EDB has played a crucial role in fostering partnerships between the government and companies to develop, test and commercialise these innovative solutions. On top of being a regulator, IDA has a strong developmental role in the building of the Smart Nation, working with vendors and industry partners to build the systems and platforms.

What does a smart city involve and how will it impact society?

Beyond the idea of a smart city, the Singapore government is beginning to think about smart societies. If societies and individuals don’t feel that smart technologies have made a difference in their lives, there is a danger that the smart city development will become an infrastructure without a purpose.

In a smart nation, people want 2 things:

  • Delight: People want technology to delight them in some ways. The Singapore government has developed an application that crowdsources life saving, called myResponder, where volunteers are notified of anyone who is suffering from cardiac arrest nearby, and can help to save them.
  • Trust: They want technology that is safe and that they can trust. Generally, individuals in Singapore are quite trusting of technology. They consider, for example, more surveillance cameras as a sign of more safety and a way of verifying if an incident that has taken place. There is a basic level of trust that Singaporeans have with their government, how data is used and how technology is applied. This can be seen in the implementation of the Smart Home and Autonomous Driving technologies the country.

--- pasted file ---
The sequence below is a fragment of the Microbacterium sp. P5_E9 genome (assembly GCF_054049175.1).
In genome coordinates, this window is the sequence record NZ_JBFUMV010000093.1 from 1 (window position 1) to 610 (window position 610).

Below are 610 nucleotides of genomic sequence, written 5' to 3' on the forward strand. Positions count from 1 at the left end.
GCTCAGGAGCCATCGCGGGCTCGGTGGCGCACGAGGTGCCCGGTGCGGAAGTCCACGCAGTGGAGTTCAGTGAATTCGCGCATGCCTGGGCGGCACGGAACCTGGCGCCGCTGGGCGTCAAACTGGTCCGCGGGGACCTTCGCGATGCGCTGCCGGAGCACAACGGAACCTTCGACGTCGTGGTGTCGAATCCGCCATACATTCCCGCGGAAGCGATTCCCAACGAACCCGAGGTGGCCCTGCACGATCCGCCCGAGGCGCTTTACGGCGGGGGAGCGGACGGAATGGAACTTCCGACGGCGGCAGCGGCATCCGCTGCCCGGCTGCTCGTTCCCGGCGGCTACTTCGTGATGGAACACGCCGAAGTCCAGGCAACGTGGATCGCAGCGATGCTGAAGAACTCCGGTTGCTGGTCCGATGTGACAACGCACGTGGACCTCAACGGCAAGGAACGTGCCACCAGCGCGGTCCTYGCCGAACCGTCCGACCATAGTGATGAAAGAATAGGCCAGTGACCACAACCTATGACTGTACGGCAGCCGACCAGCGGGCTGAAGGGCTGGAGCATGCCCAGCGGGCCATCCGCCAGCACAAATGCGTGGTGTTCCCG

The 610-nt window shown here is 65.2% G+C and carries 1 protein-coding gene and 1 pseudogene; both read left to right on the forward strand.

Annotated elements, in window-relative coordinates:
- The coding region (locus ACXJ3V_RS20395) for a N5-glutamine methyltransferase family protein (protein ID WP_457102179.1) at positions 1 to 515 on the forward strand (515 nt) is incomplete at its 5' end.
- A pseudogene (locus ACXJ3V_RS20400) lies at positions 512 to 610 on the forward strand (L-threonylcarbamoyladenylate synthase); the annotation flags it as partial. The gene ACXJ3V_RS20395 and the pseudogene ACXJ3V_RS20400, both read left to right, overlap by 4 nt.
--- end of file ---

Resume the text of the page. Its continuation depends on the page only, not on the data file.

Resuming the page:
Another important term is “responsive city” because the benefits to the people and community should be emphasized, rather than the smartness of the technology. People will take advantage of a connected society and the world will change as a result. It is an evolution and we want to make people’s and society’s responses to it good and beneficial rather than harmful and negative.

As new technologies are rolled out, we respond in different ways and different levels: